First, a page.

by Joseph Coletti
Senior Fellow, Fiscal Studies, John Locke Foundation
Two recent analyses illustrate some of the underlying challenges in America.
Labor force participation is lower in states that voted for Donald Trump, and even lower in the metropolitan areas that voted for Trump in those states. Unemployment rates are lower than in blue states, but it is not always a result of people filling more jobs. North Carolina’s labor force participation rate of 61% is similar to other “red” states. Robin Brooks, chief economist at the Institute for International Finance, who did the analysis, told the Wall Street Journal
“To unite the country, you need to supercharge the economy. Then the labor market will get tighter and you’ll suck in workers on the fringe,” he says. “Much of red America isn’t participating in the jobs growth. They’re on the fringe.”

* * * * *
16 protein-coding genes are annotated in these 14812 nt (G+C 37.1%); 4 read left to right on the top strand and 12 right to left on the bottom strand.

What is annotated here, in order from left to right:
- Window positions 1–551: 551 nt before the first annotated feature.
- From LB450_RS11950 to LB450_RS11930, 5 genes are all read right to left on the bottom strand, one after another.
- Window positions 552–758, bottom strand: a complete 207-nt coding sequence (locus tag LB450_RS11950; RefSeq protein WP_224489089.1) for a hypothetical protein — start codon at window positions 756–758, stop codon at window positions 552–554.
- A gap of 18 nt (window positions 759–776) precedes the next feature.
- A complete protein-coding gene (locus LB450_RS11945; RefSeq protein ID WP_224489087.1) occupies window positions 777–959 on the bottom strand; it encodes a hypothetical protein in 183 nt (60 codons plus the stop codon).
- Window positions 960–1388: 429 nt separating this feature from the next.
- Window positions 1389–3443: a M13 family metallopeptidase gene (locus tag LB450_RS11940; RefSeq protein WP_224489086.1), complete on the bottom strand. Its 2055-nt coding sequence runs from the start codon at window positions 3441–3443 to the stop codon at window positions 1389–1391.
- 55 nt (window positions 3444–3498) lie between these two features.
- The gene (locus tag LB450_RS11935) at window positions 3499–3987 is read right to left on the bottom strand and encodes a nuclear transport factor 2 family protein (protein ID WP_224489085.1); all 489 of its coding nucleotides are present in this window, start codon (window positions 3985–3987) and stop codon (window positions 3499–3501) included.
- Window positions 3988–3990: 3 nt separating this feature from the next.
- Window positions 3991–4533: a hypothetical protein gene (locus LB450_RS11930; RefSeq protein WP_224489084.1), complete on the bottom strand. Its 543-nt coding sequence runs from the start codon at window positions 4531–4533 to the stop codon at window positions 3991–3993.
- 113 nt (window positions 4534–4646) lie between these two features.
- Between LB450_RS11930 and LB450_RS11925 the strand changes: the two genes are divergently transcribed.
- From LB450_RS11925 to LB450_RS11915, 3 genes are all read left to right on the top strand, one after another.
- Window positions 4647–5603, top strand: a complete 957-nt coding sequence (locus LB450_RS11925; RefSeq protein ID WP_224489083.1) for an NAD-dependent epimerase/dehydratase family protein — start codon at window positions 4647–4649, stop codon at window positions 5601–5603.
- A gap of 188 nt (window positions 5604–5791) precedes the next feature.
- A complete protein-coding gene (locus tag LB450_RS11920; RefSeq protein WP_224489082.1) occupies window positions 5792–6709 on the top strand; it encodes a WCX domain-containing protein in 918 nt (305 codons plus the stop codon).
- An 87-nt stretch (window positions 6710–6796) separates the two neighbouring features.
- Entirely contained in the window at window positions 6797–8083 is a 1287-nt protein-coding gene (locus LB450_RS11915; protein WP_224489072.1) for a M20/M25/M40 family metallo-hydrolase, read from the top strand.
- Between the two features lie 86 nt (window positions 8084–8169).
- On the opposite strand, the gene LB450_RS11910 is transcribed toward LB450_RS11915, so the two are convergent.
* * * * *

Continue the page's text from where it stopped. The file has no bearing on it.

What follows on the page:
Across red and blue states from Connecticut to Texas, there are “1.5 million missing black men.” For every 100 black women not in jail between the ages of 25 and 54 nationwide, there are just 83 black men. The leading contributors to this gap are prison and death.
It’s impossible to know precisely how much of the difference is the result of mortality, but it appears to account for a big part. Homicide, the leading cause of death for young African-American men, plays a large role, and they also die from heart disease, respiratory disease and accidents more often than other demographic groups, including black women.
It is hard to overstate the potential implications of these two pictures in the economy and politics, and more importantly in communities and families.